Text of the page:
I was still writing fiction and even publishing regionally a bit. But starting a non-profit demands concentration, and I put my various training in writing the “fiction with numbers” of grants, editing our publications, and generally hobnobbing with local writers and donors. The Writers’ Center had replaced writing as my mission.

By 1985 I’d stopped writing entirely but for an occasional poem or two. I continued teaching creative classes part-time at IUPUI to supplement my meager non-profit administration income. And so the next many years of my life passed in a literarily-connected lifestyle of administration, teaching, editing. My jobs were not without interest or value, and I met lots of wonderful writers, but I was not writing.

After I retired from the Writers’ Center in 1999, I found a full-time lectureship at IUPUI, teaching mostly introductory comp and argumentative writing, with the occasional creative writing class tossed in to keep me sane. Eventually the creative track needed me more than the comp program, and I was able to advise the student magazine, create a literary editing class, and pass along other writers’ theories and a few of my own in fiction classes.

Until … the early summer of 2010 when my pulmonologist, treating my COPD, reported I had what seemed new spots on my lungs. COPD had already slowed me down, but I was enjoying a new marriage, and even with reduced mobility travel beyond my dreams. I was scared. Yes, at the immediate health dilemma, but at the psychic level the reality that I had not lived my real life’s real mission.

My response boggled me almost as much as the crisis itself. In the midst of fear, the realization of my not writing for 25 years did not make me so much despondent as willful. I’d never stopped thinking “in stories” and seemingly had stored more than a few of them someplace inside. The first morning (July 1, 2010) I sat down to write, the story was there. One then another. Long ones, short ones, autobiographicals, fantastics, serious or comic, they were my stories; I was again a writer.

I wrote every morning for months, until a lung collapse sent me into surgery. When I recovered, it was right back to the writing that was already again fulfilling me, saving my own life with every story with no more than the obscure goal of keeping on. More than keeping my mind off my health miseries, the writing engaged me more in my internal life than I had in thirty years. I was saving my own life with every story, keeping on, delving deep, even if only some obscure goal was in sight.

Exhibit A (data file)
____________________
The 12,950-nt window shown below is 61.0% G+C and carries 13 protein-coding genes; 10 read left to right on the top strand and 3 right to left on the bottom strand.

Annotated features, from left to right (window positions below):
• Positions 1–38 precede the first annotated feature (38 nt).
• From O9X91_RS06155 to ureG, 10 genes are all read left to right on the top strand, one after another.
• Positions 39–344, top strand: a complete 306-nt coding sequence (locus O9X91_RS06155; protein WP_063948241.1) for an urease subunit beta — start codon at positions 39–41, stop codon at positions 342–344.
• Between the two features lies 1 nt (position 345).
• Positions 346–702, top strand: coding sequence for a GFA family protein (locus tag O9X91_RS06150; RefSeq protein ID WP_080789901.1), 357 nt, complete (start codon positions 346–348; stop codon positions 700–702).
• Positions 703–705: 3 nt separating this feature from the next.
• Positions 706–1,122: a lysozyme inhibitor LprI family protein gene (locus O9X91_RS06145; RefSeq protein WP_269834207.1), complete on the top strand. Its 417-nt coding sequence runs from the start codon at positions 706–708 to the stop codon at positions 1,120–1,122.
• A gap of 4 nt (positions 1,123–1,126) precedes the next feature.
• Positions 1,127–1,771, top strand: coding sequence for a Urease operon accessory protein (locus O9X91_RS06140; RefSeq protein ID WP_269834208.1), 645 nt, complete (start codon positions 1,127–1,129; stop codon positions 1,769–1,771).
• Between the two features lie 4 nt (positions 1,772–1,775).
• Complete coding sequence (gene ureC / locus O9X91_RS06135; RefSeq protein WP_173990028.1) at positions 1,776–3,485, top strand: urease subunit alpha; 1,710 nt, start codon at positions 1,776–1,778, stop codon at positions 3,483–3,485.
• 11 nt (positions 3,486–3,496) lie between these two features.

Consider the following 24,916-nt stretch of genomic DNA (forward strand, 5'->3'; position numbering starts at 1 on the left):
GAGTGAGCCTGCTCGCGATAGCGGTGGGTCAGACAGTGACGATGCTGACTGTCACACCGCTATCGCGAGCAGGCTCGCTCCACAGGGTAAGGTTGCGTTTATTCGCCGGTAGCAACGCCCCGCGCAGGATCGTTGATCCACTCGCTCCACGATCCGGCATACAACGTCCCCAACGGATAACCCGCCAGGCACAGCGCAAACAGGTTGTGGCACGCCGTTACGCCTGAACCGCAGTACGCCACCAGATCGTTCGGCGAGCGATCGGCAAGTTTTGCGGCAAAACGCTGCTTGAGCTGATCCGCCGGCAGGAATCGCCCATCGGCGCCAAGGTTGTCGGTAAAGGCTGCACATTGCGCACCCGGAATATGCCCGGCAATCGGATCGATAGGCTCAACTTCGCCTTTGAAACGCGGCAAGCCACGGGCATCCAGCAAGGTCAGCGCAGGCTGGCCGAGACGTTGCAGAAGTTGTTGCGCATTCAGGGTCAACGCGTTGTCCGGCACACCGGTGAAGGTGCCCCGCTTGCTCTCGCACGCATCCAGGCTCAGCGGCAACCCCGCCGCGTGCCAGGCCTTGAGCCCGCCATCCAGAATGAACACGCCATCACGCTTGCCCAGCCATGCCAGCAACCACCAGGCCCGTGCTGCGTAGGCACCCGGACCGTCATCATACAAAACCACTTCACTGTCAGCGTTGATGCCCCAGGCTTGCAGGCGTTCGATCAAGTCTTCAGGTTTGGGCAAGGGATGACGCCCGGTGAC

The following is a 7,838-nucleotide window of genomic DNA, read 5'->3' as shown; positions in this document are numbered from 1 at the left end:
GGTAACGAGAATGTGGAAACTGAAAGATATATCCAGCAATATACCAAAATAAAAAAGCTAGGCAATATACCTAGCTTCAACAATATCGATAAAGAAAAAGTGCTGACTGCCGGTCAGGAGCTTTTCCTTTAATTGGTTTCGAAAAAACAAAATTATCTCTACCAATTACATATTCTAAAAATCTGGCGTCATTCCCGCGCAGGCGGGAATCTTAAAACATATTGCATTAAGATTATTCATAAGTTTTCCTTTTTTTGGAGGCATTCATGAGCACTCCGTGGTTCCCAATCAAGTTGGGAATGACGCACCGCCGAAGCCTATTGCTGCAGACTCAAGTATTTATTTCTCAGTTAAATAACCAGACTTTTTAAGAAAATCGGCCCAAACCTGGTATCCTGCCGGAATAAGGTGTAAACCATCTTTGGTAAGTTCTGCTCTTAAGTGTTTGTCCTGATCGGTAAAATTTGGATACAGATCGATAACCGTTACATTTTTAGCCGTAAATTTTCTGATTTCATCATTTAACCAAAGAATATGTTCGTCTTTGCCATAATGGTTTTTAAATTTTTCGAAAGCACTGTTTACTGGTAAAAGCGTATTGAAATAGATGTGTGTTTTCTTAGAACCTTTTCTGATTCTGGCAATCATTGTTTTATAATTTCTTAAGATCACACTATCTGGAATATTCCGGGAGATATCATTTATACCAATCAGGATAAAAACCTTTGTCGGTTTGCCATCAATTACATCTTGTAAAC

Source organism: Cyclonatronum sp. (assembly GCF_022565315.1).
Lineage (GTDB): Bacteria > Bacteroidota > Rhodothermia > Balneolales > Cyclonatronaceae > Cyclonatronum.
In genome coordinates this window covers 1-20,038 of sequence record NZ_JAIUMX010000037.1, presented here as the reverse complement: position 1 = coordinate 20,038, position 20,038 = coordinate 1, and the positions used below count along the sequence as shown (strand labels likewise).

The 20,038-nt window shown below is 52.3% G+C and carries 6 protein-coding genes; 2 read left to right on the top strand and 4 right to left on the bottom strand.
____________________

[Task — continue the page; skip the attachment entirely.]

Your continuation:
With the help of a creative renewal grant from the local arts council, the writing took me to Europe and Mexico, to a freshening re-engagement with the world. Since then I have drafted over 60 stories, polished half of them and published six, including the ramshackle allegory “Little Roy’s Roving Reptile Zoo” that appeared in Fiction Southeast (April 2, 2018). I have collected a good many positive rejections as well, from some of the best journals in the country, and keep revising and submitting and writing new stories.

But I am not writing them to fulfill any great dreams for publication anymore. I am writing for more important reasons, the oldest of old school missions. I’m writing to feel alive. I am writing to save my life.

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About Jim Powell

Jim Powell holds an MFA from Bowling Green State University and teaches creative writing at Indiana University-Purdue University-Indianapolis (IUPUI). He directed the Writers’ Center of Indianapolis (now Indiana Writers Center) for twenty years, during which time, ironically, he stopped writing. Since receiving a Creative Renewal Fellowship from the Arts Council of Indianapolis in 2011, he has written over seventy stories, with work published in Bartleby Snopes, Crack the Spine, Flying Island, Storyscape, and Typehouse Literary Magazine. A collection of his stories, Only Witness, will be published in 2019.